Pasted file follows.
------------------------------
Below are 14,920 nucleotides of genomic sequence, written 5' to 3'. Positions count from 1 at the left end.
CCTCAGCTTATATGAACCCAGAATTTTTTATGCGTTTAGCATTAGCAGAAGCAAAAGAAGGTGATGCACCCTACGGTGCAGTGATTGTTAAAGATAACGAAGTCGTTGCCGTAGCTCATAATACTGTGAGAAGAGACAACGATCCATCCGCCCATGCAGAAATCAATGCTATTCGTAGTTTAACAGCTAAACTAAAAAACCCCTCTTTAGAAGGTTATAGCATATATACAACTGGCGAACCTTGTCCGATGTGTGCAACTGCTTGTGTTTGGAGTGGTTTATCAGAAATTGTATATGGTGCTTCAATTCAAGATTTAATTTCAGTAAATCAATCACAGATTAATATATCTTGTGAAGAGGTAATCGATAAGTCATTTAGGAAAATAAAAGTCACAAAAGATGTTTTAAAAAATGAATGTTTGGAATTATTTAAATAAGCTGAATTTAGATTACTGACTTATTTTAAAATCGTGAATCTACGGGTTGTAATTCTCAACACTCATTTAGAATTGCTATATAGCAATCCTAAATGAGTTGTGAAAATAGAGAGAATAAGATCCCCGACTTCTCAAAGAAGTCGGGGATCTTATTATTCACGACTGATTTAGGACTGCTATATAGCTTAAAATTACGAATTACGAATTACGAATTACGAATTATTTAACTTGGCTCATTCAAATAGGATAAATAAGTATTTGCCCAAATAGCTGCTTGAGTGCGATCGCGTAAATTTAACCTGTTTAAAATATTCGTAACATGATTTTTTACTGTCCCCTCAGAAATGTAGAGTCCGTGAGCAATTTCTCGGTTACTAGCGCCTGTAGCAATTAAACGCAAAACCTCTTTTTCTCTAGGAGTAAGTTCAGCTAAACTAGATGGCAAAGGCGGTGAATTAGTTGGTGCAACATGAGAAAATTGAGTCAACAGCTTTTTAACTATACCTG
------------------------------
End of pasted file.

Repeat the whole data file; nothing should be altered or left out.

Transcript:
Below are 14,920 nucleotides of genomic sequence, written 5' to 3'. Positions count from 1 at the left end.
CCTCAGCTTATATGAACCCAGAATTTTTTATGCGTTTAGCATTAGCAGAAGCAAAAGAAGGTGATGCACCCTACGGTGCAGTGATTGTTAAAGATAACGAAGTCGTTGCCGTAGCTCATAATACTGTGAGAAGAGACAACGATCCATCCGCCCATGCAGAAATCAATGCTATTCGTAGTTTAACAGCTAAACTAAAAAACCCCTCTTTAGAAGGTTATAGCATATATACAACTGGCGAACCTTGTCCGATGTGTGCAACTGCTTGTGTTTGGAGTGGTTTATCAGAAATTGTATATGGTGCTTCAATTCAAGATTTAATTTCAGTAAATCAATCACAGATTAATATATCTTGTGAAGAGGTAATCGATAAGTCATTTAGGAAAATAAAAGTCACAAAAGATGTTTTAAAAAATGAATGTTTGGAATTATTTAAATAAGCTGAATTTAGATTACTGACTTATTTTAAAATCGTGAATCTACGGGTTGTAATTCTCAACACTCATTTAGAATTGCTATATAGCAATCCTAAATGAGTTGTGAAAATAGAGAGAATAAGATCCCCGACTTCTCAAAGAAGTCGGGGATCTTATTATTCACGACTGATTTAGGACTGCTATATAGCTTAAAATTACGAATTACGAATTACGAATTACGAATTATTTAACTTGGCTCATTCAAATAGGATAAATAAGTATTTGCCCAAATAGCTGCTTGAGTGCGATCGCGTAAATTTAACCTGTTTAAAATATTCGTAACATGATTTTTTACTGTCCCCTCAGAAATGTAGAGTCCGTGAGCAATTTCTCGGTTACTAGCGCCTGTAGCAATTAAACGCAAAACCTCTTTTTCTCTAGGAGTAAGTTCAGCTAAACTAGATGGCAAAGGCGGTGAATTAGTTGGTGCAACATGAGAAAATTGAGTCAACAGCTTTTTAACTATACCTG